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This book is by far the most enjoyable design related book I have read. The author Michael Janda put himself into this book and you truly feel as though you're sitting across the desk from him having a conversation. He writes with a level of open authenticity so that you feel as if you know him personally.

Burn Your Portfolio: Stuff they don't teach you in design school, but should chic

The book is full of practical and actionable advice! I truly believe that anyone working remotely in the creative field, regardless of tenure, should read this book. Burn Your Portfolio teaches or helps you remember how to: be a good employee, co-worker, treat clients properly, deal with hard topics, and this list goes on. This is a great book.

As a design major finishing up my last year at University, it's great to get some insight on what it's like trying to get a job in the industry. The chapters are short and to the point, making it an easy read. His personal stories are funny and the book has a great overall tone to it. Not to mention, it really is a book that would be beneficial for anyone from any field to read. Highly recommended! This book is extremely insightful. The chapters are broken down into bite size sections. Each chapter gets to the point and is easy to follow and memorable. Its quirky, informative, and creative.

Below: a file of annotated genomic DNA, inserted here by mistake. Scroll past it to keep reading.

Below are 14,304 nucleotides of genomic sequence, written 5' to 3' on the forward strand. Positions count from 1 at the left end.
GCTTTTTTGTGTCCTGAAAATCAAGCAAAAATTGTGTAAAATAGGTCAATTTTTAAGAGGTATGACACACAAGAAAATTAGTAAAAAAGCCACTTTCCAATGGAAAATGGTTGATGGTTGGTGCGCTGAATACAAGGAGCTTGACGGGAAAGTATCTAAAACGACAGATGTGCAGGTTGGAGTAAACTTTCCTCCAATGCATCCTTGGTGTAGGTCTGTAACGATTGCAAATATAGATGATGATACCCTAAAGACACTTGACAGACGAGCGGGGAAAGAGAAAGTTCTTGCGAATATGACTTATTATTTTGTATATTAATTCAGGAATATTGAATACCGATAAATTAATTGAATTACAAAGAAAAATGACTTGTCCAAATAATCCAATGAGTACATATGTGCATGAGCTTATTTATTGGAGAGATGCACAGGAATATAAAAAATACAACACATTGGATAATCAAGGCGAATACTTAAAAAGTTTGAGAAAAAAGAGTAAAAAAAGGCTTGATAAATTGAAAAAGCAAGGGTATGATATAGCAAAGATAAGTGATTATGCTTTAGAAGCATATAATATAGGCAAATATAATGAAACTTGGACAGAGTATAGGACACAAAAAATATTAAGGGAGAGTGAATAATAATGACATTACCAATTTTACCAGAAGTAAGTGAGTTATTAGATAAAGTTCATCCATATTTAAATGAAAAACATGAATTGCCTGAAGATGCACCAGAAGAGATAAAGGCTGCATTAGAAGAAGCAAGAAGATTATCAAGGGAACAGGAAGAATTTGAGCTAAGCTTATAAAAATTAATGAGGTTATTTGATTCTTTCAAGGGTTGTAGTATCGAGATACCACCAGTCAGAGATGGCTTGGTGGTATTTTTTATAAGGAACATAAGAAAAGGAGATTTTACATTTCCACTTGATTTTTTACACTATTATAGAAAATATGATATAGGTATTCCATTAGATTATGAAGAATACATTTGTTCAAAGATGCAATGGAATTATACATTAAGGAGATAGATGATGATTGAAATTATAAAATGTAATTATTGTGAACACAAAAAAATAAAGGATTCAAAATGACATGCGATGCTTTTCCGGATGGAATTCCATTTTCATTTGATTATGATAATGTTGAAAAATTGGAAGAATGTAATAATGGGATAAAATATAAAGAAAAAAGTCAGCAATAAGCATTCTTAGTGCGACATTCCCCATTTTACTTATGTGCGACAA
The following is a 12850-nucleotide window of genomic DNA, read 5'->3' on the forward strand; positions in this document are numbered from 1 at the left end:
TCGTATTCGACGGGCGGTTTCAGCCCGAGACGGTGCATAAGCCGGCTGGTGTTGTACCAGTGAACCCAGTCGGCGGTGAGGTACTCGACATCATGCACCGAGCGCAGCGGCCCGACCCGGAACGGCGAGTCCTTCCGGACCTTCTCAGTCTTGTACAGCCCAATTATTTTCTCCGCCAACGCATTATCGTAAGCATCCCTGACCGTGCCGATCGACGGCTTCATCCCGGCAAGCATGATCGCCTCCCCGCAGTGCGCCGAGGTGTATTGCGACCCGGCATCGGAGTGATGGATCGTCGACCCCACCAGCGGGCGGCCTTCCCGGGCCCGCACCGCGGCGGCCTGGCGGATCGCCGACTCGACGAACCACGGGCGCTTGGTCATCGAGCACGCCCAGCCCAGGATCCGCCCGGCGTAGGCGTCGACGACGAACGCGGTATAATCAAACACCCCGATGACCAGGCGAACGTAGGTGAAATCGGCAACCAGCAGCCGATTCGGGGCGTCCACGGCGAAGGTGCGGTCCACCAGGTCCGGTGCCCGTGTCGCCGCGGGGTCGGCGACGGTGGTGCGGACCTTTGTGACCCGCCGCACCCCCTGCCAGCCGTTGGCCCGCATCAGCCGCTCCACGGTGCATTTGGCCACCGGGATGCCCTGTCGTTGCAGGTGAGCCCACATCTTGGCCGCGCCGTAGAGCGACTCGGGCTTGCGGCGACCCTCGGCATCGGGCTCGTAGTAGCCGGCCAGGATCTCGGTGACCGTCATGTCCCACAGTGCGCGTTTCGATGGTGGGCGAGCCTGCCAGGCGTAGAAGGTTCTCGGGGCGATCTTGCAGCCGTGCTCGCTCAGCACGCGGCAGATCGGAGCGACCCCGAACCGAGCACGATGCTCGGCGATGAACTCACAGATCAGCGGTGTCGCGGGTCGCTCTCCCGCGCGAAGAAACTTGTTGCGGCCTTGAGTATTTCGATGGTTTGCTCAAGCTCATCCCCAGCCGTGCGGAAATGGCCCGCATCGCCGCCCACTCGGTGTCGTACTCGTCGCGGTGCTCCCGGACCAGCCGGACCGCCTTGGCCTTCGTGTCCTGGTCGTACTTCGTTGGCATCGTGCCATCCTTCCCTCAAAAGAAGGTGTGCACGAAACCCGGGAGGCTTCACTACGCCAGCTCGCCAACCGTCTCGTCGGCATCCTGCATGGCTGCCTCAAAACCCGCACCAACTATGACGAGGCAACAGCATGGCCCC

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There are dozens of nuggets of wisdom for people starting out as freelancers or rookie graphic designers and gives inside tips and tricks that are hard to find without being in the trenches of the graphic design industry. I loved this book. It changed my perspective on so many challenges I face daily as a designer. It contained practical, solid advice about the real problems real designers encounter, all the time! Full of good natured humor and poignant personal examples which help the reader to relate.